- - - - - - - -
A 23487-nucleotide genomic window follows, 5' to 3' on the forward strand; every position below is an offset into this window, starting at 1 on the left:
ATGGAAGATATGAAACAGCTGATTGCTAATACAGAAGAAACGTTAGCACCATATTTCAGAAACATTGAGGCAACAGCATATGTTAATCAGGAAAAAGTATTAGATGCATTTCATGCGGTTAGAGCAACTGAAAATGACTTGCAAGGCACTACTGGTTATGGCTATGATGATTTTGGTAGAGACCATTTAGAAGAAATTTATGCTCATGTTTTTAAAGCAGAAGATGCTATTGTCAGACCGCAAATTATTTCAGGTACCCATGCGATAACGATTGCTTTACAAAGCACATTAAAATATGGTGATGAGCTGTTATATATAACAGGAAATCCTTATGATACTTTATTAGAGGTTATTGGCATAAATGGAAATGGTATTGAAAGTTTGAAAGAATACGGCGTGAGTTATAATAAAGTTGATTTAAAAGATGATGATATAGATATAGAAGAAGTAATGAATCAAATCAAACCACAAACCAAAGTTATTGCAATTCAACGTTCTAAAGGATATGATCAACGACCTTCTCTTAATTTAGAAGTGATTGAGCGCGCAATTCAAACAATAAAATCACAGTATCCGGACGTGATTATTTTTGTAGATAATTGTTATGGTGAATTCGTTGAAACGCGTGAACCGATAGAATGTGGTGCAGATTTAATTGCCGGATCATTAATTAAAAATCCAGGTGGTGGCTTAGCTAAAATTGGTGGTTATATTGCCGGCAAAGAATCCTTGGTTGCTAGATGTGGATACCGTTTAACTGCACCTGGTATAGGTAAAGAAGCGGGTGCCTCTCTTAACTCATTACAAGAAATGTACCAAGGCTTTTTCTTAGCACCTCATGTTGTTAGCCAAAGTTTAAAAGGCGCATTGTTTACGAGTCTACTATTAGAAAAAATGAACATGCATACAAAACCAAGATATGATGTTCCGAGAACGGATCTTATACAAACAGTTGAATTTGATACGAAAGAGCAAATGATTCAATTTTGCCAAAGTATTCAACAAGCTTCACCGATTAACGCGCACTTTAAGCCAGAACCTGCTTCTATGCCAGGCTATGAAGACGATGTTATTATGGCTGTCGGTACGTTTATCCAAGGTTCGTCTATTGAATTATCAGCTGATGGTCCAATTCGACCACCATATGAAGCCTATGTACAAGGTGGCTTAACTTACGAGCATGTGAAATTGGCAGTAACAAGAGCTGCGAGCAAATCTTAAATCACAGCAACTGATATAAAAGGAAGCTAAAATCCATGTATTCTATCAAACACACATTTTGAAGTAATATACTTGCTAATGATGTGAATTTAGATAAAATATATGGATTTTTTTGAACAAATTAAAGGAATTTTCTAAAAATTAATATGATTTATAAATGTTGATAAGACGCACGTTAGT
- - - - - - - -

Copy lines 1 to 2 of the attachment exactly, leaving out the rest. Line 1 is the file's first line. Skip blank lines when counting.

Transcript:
A 23487-nucleotide genomic window follows, 5' to 3' on the forward strand; every position below is an offset into this window, starting at 1 on the left:
ATGGAAGATATGAAACAGCTGATTGCTAATACAGAAGAAACGTTAGCACCATATTTCAGAAACATTGAGGCAACAGCATATGTTAATCAGGAAAAAGTATTAGATGCATTTCATGCGGTTAGAGCAACTGAAAATGACTTGCAAGGCACTACTGGTTATGGCTATGATGATTTTGGTAGAGACCATTTAGAAGAAATTTATGCTCATGTTTTTAAAGCAGAAGATGCTATTGTCAGACCGCAAATTATTTCAGGTACCCATGCGATAACGATTGCTTTACAAAGCACATTAAAATATGGTGATGAGCTGTTATATATAACAGGAAATCCTTATGATACTTTATTAGAGGTTATTGGCATAAATGGAAATGGTATTGAAAGTTTGAAAGAATACGGCGTGAGTTATAATAAAGTTGATTTAAAAGATGATGATATAGATATAGAAGAAGTAATGAATCAAATCAAACCACAAACCAAAGTTATTGCAATTCAACGTTCTAAAGGATATGATCAACGACCTTCTCTTAATTTAGAAGTGATTGAGCGCGCAATTCAAACAATAAAATCACAGTATCCGGACGTGATTATTTTTGTAGATAATTGTTATGGTGAATTCGTTGAAACGCGTGAACCGATAGAATGTGGTGCAGATTTAATTGCCGGATCATTAATTAAAAATCCAGGTGGTGGCTTAGCTAAAATTGGTGGTTATATTGCCGGCAAAGAATCCTTGGTTGCTAGATGTGGATACCGTTTAACTGCACCTGGTATAGGTAAAGAAGCGGGTGCCTCTCTTAACTCATTACAAGAAATGTACCAAGGCTTTTTCTTAGCACCTCATGTTGTTAGCCAAAGTTTAAAAGGCGCATTGTTTACGAGTCTACTATTAGAAAAAATGAACATGCATACAAAACCAAGATATGATGTTCCGAGAACGGATCTTATACAAACAGTTGAATTTGATACGAAAGAGCAAATGATTCAATTTTGCCAAAGTATTCAACAAGCTTCACCGATTAACGCGCACTTTAAGCCAGAACCTGCTTCTATGCCAGGCTATGAAGACGATGTTATTATGGCTGTCGGTACGTTTATCCAAGGTTCGTCTATTGAATTATCAGCTGATGGTCCAATTCGACCACCATATGAAGCCTATGTACAAGGTGGCTTAACTTACGAGCATGTGAAATTGGCAGTAACAAGAGCTGCGAGCAAATCTTAAATCACAGCAACTGATATAAAAGGAAGCTAAAATCCATGTATTCTATCAAACACACATTTTGAAGTAATATACTTGCTAATGATGTGAATTTAGATAAAATATATGGATTTTTTTGAACAAATTAAAGGAATTTTCTAAAAATTAATATGATTTATAAATGTTGATAAGACGCACGTTAGT